Home / Music / Concert Reviews / Ben Gibbard w/ Julien Baker @ The Pabst Theater

Ben Gibbard w/ Julien Baker @ The Pabst Theater

Jan. 18, 2017

Jan. 19, 2017
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Photos courtesy Kellen Nordstrom
Contrary to those precious Abilify commercials, the physical symptoms of depression don’t feel anything like a harmless cartoon blob that shadows you throughout your daily routine. It’s more like an invisible tick that siphons your energy and replaces it with uncanny, throbbing pain, a body-wide ache you can’t muster the strength to trace. When songwriters write about depression, they understandably tend to focus on the emotional toll, feelings that art has romanticized since the days of Shakespeare. They’re less likely, though, to delve into the ugly, physical details. Heartbreak is glamorous. Disability is not.

No songwriter in recent memory has better captured that sense of debilitation than Julien Baker, the Memphis powerhouse who released her debut album Sprained Ankle in 2015 at age 20. The record is a chronicle of frailty—it opens with an invitation to visit her in the back of an ambulance, then proceeds on a tour of hospital rooms and bathroom floors. Its most powerful moments aren’t the ones where she’s bottoming out, though. They’re the ones where she simply does her best to navigate the world and lead an ordinary life despite the unshakable pain. Depression is, in her words, a splinter so deep under the nail you can never remove it or, in the title track’s central metaphor, a marathon runner’s sprained ankle, a handicap that poses an obstacle even on your best days.

I discovered Baker’s record during the worst period of my life, a period of horror and uncertainty that I still haven't found the right words to describe to anybody else. And I took to the album because somehow it made me feel worse. In hindsight that seems counter-intuitive, but at the time I was so numbed by loss that any fluctuation in my mood, even a downward one, felt like a miracle. I didn’t even relate to the specifics of her songs: the hospital trips, the battle with addiction, the spiritual crisis that underlines the whole thing. The physical sensation that it conjured, though? Unmistakable.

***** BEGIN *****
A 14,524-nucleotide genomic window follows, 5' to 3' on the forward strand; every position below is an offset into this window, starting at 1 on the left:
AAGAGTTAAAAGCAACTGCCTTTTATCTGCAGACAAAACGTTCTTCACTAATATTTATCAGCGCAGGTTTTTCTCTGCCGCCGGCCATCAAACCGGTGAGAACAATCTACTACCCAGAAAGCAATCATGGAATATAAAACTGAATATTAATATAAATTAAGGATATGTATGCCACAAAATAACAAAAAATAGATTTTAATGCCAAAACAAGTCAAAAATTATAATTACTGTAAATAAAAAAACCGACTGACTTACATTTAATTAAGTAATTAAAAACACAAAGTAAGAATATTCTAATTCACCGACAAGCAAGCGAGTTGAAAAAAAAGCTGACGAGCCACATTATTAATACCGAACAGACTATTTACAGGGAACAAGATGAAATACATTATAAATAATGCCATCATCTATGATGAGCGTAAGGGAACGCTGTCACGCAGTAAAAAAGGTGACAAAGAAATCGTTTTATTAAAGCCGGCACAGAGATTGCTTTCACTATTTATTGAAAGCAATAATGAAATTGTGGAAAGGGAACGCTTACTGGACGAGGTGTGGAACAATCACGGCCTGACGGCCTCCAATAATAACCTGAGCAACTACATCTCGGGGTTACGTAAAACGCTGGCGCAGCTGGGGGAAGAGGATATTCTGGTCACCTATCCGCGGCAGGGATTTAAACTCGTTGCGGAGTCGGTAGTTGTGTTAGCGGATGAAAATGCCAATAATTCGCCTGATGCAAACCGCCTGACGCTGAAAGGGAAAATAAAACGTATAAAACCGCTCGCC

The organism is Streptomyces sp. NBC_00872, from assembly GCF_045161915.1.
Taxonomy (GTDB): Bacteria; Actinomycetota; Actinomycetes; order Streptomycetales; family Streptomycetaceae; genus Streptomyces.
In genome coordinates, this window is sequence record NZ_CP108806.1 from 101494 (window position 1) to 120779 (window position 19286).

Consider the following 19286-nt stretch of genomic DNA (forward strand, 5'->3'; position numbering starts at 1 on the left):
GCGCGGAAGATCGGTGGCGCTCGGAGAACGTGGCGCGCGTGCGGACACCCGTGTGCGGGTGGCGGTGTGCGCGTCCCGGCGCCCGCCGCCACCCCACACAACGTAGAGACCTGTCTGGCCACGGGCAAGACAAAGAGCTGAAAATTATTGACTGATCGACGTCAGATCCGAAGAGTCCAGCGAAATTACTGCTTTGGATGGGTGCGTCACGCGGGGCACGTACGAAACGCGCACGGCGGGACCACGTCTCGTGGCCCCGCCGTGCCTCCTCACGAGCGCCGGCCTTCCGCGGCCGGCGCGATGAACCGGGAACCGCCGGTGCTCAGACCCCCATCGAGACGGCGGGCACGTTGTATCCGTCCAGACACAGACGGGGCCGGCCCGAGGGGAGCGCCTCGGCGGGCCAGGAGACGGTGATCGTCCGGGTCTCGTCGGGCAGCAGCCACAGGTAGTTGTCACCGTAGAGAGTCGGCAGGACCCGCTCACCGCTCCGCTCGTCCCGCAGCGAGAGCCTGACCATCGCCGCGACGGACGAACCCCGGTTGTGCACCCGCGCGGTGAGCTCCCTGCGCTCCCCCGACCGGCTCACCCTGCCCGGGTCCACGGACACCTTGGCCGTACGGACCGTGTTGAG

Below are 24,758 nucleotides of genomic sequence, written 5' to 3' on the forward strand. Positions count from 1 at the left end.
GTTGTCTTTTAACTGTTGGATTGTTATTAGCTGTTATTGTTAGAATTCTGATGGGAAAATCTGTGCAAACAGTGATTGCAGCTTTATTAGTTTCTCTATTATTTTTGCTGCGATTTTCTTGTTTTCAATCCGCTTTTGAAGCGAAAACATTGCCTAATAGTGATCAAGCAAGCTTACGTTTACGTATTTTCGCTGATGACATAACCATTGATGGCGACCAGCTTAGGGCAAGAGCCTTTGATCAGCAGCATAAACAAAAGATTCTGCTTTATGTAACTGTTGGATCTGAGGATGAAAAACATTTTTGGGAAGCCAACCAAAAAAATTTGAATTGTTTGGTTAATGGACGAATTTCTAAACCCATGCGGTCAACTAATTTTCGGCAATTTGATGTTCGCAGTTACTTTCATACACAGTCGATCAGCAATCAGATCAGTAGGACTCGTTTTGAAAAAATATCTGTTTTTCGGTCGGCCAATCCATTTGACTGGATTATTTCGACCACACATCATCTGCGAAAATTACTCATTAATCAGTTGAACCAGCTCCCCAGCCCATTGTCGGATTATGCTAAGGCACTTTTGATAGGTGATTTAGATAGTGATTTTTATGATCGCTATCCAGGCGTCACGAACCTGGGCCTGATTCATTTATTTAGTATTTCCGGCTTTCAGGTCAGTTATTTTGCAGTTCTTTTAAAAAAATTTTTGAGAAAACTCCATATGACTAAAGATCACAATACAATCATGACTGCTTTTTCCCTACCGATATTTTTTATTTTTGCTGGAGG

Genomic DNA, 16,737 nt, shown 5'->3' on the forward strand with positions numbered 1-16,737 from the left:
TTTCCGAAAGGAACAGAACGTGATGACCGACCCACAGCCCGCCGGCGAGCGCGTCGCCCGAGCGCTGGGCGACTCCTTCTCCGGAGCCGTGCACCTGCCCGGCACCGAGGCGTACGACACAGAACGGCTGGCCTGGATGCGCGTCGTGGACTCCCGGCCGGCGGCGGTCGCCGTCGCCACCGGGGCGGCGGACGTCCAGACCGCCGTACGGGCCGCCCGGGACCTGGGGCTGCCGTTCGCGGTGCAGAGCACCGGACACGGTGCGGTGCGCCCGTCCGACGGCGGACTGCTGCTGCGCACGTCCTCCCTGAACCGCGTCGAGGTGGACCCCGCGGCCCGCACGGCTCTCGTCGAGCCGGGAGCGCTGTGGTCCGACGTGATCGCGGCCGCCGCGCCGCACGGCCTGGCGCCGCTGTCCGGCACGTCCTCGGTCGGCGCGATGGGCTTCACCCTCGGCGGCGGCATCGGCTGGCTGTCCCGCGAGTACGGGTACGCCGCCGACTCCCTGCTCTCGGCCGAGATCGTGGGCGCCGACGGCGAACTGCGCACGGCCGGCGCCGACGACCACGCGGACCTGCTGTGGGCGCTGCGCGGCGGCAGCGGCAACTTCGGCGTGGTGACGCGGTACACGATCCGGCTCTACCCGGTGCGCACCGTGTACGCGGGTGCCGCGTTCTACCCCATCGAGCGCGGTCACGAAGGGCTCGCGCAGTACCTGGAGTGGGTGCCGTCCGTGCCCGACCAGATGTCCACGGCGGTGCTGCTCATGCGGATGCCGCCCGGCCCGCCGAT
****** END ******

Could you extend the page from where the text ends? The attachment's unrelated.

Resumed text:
Sometimes it was too much. Once I ripped off my headphones because some sentiment, or more likely some break in her voice, hit too close to home. Other times I had to stop the record after a few songs and take a walk (or more often just sit in a silent room) to clear my head. Eventually the album became a kind of rehab tool for me. I’d listen to it as much as I could, steeling myself for the hard parts to see if I could get through them. On good days I could. The worst part came during the album’s final stretch, “Rejoice,” which culminates in an outpouring of raw pain that just seems to go on and on forever. I’d take a deep breath before that final verse came on and just hope for the best.
I don’t envy Baker for having to play those songs night after night on the road, even if she’s starting to make a real name for herself with them. On the heels of her recent signing to Matador Records, Baker returned to Milwaukee for a show at the Pabst Theater opening for one of her early inspirations, Death Cab For Cutie’s Ben Gibbard—who seemed a bit out of his element playing without a rock band, though he also seemed to relish playing a gig where he wasn’t expected to perform “The New Year” or “Transatlanticism” for the thousand-somethingth time. His one move was to start each song slow than gradually bleed its tempo from there, but what he lacked in gusto he made up for with charm. He regaled the crowd with stories about moving Los Angeles and old friends and Jonathan Richman, and memories of his first Milwaukee show at the Cactus Club, and touring through here and crashing with bands like Braid and Camden (man, Camen was so good), and how he nearly moved here once. Fans love that stuff, and they also loved hearing old favorites that have gradually been phased out of Death Cab’s live set, like The Photo Album’s “Blacking Out The Friction” or Something About Airplanes’ “Line of Best Fit.”

Gibbard’s ultra-slow songs about sleepness nights couldn’t help but feel a little hollow coming after Baker’s decidedly more intense take on the same general territory, though. And unlike Gibbard’s songs, Baker’s were written to be performed alone. A year on the road touring behind Sprained Ankle has made her set about as tight as it could possibly be. She filled the songs with small flourishes and purposeful pauses—hardly huge departures from their studio versions, but when your music is this barren, any minor deviation counts for a lot.

If there was anybody in the theater hit harder by her set than me, I’d love to buy them a drink. They’re some of my favorite songs of the last decade, yet hearing them again makes me feel the way a hospital patient might about seeing an old IV bag or cast. They've done me nothing but good but they can’t escape their association with shittier times.

Toward the end of her set she played “Rejoice,” and though I got through it, I couldn't have been more relieved when it was over.


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